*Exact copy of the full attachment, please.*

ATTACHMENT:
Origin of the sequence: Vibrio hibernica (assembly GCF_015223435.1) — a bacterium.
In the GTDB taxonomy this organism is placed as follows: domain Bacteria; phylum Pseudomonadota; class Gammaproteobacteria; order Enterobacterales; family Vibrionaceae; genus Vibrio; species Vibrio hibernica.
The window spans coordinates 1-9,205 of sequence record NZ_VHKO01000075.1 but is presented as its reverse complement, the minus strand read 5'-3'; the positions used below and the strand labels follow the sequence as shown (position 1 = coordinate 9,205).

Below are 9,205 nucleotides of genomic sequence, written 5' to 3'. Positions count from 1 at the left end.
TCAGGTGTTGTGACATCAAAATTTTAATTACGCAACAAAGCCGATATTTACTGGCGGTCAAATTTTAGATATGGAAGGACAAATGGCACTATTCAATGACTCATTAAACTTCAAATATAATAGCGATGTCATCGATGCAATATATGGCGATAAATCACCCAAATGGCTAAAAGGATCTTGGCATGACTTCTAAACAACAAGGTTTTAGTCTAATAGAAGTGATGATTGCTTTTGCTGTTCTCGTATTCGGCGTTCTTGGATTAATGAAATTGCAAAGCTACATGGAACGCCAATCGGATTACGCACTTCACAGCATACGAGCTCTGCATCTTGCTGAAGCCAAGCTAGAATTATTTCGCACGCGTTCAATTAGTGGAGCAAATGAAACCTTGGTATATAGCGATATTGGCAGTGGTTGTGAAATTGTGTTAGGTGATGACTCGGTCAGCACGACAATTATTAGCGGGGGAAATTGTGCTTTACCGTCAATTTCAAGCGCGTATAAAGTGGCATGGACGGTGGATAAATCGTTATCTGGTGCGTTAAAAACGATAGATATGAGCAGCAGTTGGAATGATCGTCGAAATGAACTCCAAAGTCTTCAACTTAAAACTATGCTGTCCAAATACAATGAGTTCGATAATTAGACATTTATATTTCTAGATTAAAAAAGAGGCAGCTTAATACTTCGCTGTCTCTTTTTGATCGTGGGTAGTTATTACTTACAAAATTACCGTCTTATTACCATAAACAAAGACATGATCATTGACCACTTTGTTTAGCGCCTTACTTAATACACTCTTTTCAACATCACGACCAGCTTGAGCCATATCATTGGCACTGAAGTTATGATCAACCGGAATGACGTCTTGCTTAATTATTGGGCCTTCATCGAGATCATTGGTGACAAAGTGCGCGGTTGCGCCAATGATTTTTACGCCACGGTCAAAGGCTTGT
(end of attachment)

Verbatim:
Origin of the sequence: Vibrio hibernica (assembly GCF_015223435.1) — a bacterium.
In the GTDB taxonomy this organism is placed as follows: domain Bacteria; phylum Pseudomonadota; class Gammaproteobacteria; order Enterobacterales; family Vibrionaceae; genus Vibrio; species Vibrio hibernica.
The window spans coordinates 1-9,205 of sequence record NZ_VHKO01000075.1 but is presented as its reverse complement, the minus strand read 5'-3'; the positions used below and the strand labels follow the sequence as shown (position 1 = coordinate 9,205).

Below are 9,205 nucleotides of genomic sequence, written 5' to 3'. Positions count from 1 at the left end.
TCAGGTGTTGTGACATCAAAATTTTAATTACGCAACAAAGCCGATATTTACTGGCGGTCAAATTTTAGATATGGAAGGACAAATGGCACTATTCAATGACTCATTAAACTTCAAATATAATAGCGATGTCATCGATGCAATATATGGCGATAAATCACCCAAATGGCTAAAAGGATCTTGGCATGACTTCTAAACAACAAGGTTTTAGTCTAATAGAAGTGATGATTGCTTTTGCTGTTCTCGTATTCGGCGTTCTTGGATTAATGAAATTGCAAAGCTACATGGAACGCCAATCGGATTACGCACTTCACAGCATACGAGCTCTGCATCTTGCTGAAGCCAAGCTAGAATTATTTCGCACGCGTTCAATTAGTGGAGCAAATGAAACCTTGGTATATAGCGATATTGGCAGTGGTTGTGAAATTGTGTTAGGTGATGACTCGGTCAGCACGACAATTATTAGCGGGGGAAATTGTGCTTTACCGTCAATTTCAAGCGCGTATAAAGTGGCATGGACGGTGGATAAATCGTTATCTGGTGCGTTAAAAACGATAGATATGAGCAGCAGTTGGAATGATCGTCGAAATGAACTCCAAAGTCTTCAACTTAAAACTATGCTGTCCAAATACAATGAGTTCGATAATTAGACATTTATATTTCTAGATTAAAAAAGAGGCAGCTTAATACTTCGCTGTCTCTTTTTGATCGTGGGTAGTTATTACTTACAAAATTACCGTCTTATTACCATAAACAAAGACATGATCATTGACCACTTTGTTTAGCGCCTTACTTAATACACTCTTTTCAACATCACGACCAGCTTGAGCCATATCATTGGCACTGAAGTTATGATCAACCGGAATGACGTCTTGCTTAATTATTGGGCCTTCATCGAGATCATTGGTGACAAAGTGCGCGGTTGCGCCAATGATTTTTACGCCACGGTCAAAGGCTTGT